As a business owner, you need to convey your messages directly and clearly. Whether it’s a short note, a business email or a blog post, you need clarity in your communication. Clarity, above all else, is king. If people don’t understand what you’re saying, they won’t get it. And when they don’t get it, they won’t do it. Simple.
So what do you do to be clear? You may think, “Does that mean I have to dumb it down?” The simple answer is no. Simplicity is completely underrated. So many messages are coming at us from every angle, every day. Articles. Banner ads. Emails. News feeds. The list goes on. To get noticed, what you really need to do is keep it simple.
What’s Your Point?
Ask yourself what you want your readers to understand. Write it out in plain, simple English. Leave the buzzwords and business speak out. Then walk away. Come back later or the next day and read it again (first thing in the morning, preferably). Did you get the message? Was it clear to you?
Here’s an example of a company email that’s overly complex, repetitive and needlessly wordy:
“It has come to our attention that in the past month many of our employees are submitting vacation requests for the last two weeks of the year and are expecting those requests to be approved. In order for your vacation request to be approved, you must speak with your manager first to make suitable arrangements.”
Not only could you prune the paragraph to make it clear, you could change the tone to be more empathetic, while still being instructive. Here’s the same email with a simpler structure and a warmer tone:
“Many of our employees have requested the last two weeks of the year off. We understand that time with your family is important, so we will work with each of you individually to find a solution. Please set up a time with your manager to discuss your vacation request.”
Remember, you want your readers to understand your message, but you also want them to feel good about it – so they act on it.
Find Your Inner Editor
Next, edit your draft. Go ahead and spice up your words if needed. Just don’t overdo it. Make sure everything you wrote flows from one sentence to the next. Did you pause somewhere? Stumble across a word? Change it. Change the word. Change the sentence. Don’t get attached to it. Again, think simplicity.
Suppose you have a limited-time offer and you need to convey urgency. What you don’t want is a sluggish start, clunky transitions and mind-numbing information, like this paragraph:
“There are hundreds of books that you can read on how to succeed in your first year of business as a startup. In an effort to better serve your customers, while maintaining your profitability in your first year, you can stock up on many of these popular titles at a fraction of the cost with BusinessBuilder’s limited-time special offer that ends on December 31, 2014.”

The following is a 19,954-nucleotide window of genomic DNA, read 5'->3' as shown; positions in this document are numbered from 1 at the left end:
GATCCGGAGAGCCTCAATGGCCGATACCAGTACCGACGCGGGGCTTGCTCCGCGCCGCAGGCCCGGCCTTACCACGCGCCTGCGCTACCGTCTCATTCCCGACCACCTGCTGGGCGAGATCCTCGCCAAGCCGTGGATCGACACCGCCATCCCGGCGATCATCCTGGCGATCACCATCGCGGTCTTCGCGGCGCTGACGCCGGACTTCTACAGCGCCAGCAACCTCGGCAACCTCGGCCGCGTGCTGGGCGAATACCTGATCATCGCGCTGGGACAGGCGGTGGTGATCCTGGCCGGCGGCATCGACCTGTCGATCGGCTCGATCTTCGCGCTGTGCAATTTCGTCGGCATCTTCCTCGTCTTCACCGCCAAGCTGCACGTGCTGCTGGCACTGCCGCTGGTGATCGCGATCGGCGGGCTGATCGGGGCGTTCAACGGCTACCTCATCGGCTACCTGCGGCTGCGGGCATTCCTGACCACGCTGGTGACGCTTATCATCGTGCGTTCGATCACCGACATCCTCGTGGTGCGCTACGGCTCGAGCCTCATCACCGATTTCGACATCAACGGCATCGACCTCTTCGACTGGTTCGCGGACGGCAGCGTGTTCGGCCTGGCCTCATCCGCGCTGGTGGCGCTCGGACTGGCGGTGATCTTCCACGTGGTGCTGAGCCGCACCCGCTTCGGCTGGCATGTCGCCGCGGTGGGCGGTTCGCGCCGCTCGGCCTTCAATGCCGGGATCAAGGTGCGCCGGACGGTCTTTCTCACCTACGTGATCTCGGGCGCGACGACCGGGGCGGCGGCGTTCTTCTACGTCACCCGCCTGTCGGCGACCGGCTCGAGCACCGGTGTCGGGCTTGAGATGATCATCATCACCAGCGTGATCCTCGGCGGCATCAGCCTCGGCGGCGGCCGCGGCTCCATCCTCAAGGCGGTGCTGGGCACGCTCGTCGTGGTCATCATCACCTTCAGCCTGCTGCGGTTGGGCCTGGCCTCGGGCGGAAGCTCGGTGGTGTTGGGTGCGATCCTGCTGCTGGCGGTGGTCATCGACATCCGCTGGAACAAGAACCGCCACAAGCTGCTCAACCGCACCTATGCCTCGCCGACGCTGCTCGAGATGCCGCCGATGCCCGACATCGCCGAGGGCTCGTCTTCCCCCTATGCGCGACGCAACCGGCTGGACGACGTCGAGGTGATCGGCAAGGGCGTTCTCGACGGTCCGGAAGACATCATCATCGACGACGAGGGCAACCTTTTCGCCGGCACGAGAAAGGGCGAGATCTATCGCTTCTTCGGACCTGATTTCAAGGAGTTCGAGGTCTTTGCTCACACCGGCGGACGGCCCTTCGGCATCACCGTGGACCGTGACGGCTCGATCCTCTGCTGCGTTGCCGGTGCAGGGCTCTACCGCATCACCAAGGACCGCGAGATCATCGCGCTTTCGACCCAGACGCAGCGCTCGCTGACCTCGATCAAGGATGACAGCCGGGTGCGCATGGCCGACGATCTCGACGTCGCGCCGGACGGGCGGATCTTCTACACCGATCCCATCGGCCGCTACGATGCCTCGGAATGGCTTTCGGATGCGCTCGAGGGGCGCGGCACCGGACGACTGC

Instead, try something short and punchy. Make it a quick-and-easy read that offers a hook, benefit and call-to-action, all at a glance. Check out the revised paragraph:
“Hundreds of books are available right now that can help your startup succeed. Want immediate access to the world’s most popular titles? Get it now with BusinessBuilder’s special offer – 50% off the regular price – but only until December 31, 2014.”
Say more with less.
Run It through a Sieve
Finally, show what you wrote to someone whose opinion you respect. Someone who’s logical, but open to new ideas. Did they get it? Did they like it? What did they take away from it? If their answers were “no,” “no” and “nothing,” you’ll have to take a step back and reframe. Consider it a blessing. If you need to, start over, but don’t lose your original idea. You had that thought for a reason.
Go Back to Square One
When you have your final document and you’re ready to push “send,” “reply” or “publish,” stop. And go back to square one. Not to write it over again, but to read it over again – with fresh eyes. Read it from the bottom up. Read it standing up. Ponder it. Print it out. Trim the fat. Maybe even show it to someone new. If possible, sleep on it. A little breathing room goes a long way. If your deadline is that day, go for a short walk or run an errand, then come back for one final review. Like it? Check. Is it clear? Check. Are you ready? Check.
When you do this again and again, it becomes easier – and more fun. You’ll look at every opportunity to write something as a chance to communicate clearly and connect. And when you do connect with your customers, employees, friends and family, you’ve succeeded no matter what the outcome.
Are you writing with clarity? What method works for you?